Samuel Ngunjiri Muthuma died on October 2, 2018. Since then, his body has been lying at Mukurweini Sub-county Hospital in Nyeri.
Multiple land cases have left the family of the 70-year-old frustrated.
His widow Anne Wamuyu and her four sons are now staring at possible eviction from a three-acre land.
The family has lost all the five cases taken to court concerning the land, with the only alternative being to file appeals one after the other.
On January 22, 2019, a court sitting in Mukurwe-ini issued a permanent injunction restraining the family from interring or burying the body in land parcel No Muhito/Gaturia/294.
This was after the new registered owner of the land John Mwaura Waweru went to court on February 15, 2018, seeking to stop the burial.
He also sought an eviction order against the family, arguing he purchased the land in a legal process through a public auction which the previous owner had unsuccessfully challenged in court.
Nyeri Senior Principal Magistrate Bernard Ochoi, in his judgement dated January 22, 2019, said the plaintiff seems to have followed due process in obtaining the title deed hence had absolute right of ownership.
“Waweru presented evidence showing that after he purchased the land, he went to the land control board and sought consent to transfer it from the previous owner to his name, which consent was granted,” Ochoi observed.
The plaintiff, he noted, would suffer damages if the family was not restrained from burying Ngunjiri in the disputed land.
On the eviction order, Ochoi said the order dated November 22, 2013, by Resident Magistrate Catherine Wekesa had never been set aside.
“There is no need to issue the orders again as the same has never been set aside,” Ochoi added.
Wamuyu and his children Kabugi, Ngunjiri, Karigi, Munga and Chege have since appealed and the matter is awaiting direction.
According to Wamuyu, the court battle started with an alleged gentleman’s agreement between her husband who proposed to sell a piece of land measuring a 100 metres by 50 metres to Peter Nyuguto.
In between, she claimed, a dispute arose among them on the cost of the property that eventually ended in court.
Nyuguto went to court, under a civil suit number 612 of 2007, claiming a refund of Sh224,500 plus the interest and the cost.
Nyeri Principal Magistrate Philip Mutua, in his judgement delivered on June 10, 2012, ordered Muthuma to pay Nyuguto Sh176,500 plus interest of Sh125,610, bringing the total amount to Sh302,110.
Unfortunately, Ngunjiri could not afford to raise the amount and subsequently the court directed his land be sold through an auction by Hippo Auctioneers General Merchants.
After the auction, Ngunjiri lost the property to Waweru who bought it at Sh1.4 million.
On November 13, 2013, the then Senior Resident Magistrate Catherine Wekesa, in her orders, confirmed the sale of LR No Muhito/Gaturia by public auction to Waweru.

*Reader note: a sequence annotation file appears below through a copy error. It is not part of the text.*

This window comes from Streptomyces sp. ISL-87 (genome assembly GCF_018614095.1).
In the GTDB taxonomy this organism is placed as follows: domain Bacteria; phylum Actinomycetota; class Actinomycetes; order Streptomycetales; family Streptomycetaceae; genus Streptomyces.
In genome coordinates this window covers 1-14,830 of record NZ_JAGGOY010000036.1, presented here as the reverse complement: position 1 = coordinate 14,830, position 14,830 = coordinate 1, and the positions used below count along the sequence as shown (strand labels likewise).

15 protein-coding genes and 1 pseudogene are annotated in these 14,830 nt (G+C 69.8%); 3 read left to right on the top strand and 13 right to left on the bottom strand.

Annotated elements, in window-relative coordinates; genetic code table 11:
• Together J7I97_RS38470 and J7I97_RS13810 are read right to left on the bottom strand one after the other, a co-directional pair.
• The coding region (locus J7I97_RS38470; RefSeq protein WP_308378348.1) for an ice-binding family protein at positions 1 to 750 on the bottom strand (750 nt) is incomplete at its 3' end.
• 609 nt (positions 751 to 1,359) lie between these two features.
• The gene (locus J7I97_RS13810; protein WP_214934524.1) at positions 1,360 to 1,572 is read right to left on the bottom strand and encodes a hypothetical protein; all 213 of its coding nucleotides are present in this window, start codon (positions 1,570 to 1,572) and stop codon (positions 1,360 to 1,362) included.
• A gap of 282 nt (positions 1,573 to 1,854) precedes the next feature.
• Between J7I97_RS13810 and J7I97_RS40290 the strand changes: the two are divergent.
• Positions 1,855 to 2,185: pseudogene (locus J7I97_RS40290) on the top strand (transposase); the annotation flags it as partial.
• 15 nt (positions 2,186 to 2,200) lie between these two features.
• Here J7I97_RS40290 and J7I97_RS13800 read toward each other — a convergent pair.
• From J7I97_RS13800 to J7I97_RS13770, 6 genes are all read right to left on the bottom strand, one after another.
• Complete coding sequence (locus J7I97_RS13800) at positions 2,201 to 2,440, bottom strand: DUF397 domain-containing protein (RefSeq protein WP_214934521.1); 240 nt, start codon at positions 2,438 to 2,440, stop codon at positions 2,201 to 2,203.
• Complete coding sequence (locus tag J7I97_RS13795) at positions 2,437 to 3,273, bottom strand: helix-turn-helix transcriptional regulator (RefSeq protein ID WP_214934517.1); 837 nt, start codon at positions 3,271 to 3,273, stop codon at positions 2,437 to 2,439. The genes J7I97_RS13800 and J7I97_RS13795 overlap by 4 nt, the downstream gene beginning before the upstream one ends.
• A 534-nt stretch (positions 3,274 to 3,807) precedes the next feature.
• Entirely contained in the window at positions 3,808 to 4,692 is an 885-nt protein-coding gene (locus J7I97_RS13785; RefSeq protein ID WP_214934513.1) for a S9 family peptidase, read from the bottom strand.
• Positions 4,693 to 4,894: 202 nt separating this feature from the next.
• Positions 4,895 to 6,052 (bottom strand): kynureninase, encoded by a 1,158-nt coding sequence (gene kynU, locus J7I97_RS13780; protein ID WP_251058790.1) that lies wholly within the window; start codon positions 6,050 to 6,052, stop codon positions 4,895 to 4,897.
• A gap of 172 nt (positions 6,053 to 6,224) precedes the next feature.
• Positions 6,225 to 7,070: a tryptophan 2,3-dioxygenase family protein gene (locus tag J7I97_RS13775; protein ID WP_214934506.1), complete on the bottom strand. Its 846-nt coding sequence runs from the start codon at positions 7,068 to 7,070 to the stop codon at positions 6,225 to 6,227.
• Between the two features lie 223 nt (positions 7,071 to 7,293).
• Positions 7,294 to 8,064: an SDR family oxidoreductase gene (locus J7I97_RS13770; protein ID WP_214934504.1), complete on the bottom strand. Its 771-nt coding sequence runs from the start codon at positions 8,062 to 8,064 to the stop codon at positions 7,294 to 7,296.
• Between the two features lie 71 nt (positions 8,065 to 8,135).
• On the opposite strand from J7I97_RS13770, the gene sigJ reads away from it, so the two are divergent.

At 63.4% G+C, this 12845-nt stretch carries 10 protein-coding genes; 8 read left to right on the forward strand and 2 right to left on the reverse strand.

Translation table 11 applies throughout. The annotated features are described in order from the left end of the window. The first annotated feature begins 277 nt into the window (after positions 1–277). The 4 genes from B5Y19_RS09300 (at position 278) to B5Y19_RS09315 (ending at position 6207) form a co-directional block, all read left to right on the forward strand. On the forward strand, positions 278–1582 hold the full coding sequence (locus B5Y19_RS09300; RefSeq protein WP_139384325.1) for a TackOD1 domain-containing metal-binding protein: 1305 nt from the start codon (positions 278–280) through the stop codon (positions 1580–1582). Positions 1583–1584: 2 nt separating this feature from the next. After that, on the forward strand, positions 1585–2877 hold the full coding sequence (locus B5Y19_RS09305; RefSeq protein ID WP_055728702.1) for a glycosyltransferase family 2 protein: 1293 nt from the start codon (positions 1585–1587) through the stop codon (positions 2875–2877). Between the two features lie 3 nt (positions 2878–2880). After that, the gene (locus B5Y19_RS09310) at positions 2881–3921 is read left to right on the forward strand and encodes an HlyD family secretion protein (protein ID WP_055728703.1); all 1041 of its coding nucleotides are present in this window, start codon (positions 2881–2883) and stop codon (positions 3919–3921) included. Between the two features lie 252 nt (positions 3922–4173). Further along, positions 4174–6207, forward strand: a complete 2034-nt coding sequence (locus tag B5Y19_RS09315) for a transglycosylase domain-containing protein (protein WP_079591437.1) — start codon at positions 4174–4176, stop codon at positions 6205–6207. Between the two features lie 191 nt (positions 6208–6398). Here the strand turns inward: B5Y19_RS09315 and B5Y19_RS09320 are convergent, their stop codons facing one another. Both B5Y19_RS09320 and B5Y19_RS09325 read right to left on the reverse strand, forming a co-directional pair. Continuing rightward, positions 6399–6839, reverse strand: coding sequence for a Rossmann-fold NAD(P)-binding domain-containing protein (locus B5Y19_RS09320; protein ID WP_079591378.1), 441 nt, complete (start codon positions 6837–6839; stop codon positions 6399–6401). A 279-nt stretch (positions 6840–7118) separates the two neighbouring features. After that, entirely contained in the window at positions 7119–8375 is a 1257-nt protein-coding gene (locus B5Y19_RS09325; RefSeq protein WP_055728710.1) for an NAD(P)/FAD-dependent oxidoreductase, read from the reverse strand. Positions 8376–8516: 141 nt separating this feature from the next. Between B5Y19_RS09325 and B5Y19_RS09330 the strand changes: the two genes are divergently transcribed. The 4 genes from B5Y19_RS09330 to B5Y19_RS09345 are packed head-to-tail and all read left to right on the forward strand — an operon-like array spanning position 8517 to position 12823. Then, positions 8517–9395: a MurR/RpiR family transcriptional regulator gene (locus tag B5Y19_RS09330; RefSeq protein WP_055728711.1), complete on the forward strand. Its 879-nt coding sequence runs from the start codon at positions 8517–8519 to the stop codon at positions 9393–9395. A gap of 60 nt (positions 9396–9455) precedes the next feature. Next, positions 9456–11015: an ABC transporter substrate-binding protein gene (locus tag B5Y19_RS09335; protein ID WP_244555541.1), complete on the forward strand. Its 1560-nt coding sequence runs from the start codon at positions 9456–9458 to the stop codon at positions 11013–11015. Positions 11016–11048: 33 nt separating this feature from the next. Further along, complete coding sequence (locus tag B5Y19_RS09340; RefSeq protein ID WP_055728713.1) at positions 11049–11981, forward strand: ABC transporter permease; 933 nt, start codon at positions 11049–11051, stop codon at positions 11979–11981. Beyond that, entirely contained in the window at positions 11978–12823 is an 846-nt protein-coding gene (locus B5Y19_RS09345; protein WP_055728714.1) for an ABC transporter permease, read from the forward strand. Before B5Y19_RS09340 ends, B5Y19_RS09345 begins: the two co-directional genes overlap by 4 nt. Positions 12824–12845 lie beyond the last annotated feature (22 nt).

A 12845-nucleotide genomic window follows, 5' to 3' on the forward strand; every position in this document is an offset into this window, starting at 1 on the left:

She ordered a certificate of sale be issued to Waweru and all cautions and restrictions placed on the land removed to facilitate transfer to the purchaser.
Further, Ngunjiri and his agents and servants were to be removed and possession granted to the new owner.
Nyeri Land registrar was also ordered to dispense with the production of the original title deed.
The executive officer of the court was directed to sign all the necessary documents to facilitate the transfer.
Subsequently, OCS Mukurweni was ordered to ensure compliance.
Dissatisfied with the decision, Ngunjiri appealed for stay orders at the High Court and was dealt yet another blow when his application was dismissed.
His appeal was premised on the ground that the suit property was wrongly sold in execution of a decree because no succession cause had been filed over the estate of Ngima Muthuma, who was the registered owner since 1959.
He claimed Ngima died in 1975 and could not sanction any lawful transfers hence the purported sale was a nullity and incapable of taking effect.
In dismissing the application, Justice Lucy Waithaka said the appeal lacked merit and that the advocate on record for Ngunjiri had not complied with the law concerning change of advocates after the judgment.
“I find and hold that the assertion by the appellant counsel that he was allowed to come on record by the lower court on behalf of the appellant is a lie and a breach of advocate’s duty to court,” Waithaka observed.
She also ordered Ngunjiri to meet the cost of the appeal.
Dissatisfied again, Ngunjiri filed an appeal No. 27 of 2016 on May 9, 2016, at the Court of Appeal.
In dismissing appeal, Justice GBM Kariuki, Fatuma Sichale and Ole Kantai said they found no basis of interfering with verdict of the High Court since the petition was bereft of merit.
“The official search showed the property was registered in the appellant’s name from July 19, 2007. There is not a shred of evidence to show Ngima had equitable or other interest,” they ruled.
Ngunjiri died on February 10, 2018, before he and his family could be evicted. His body was found along Mukurweini-Nyeri road.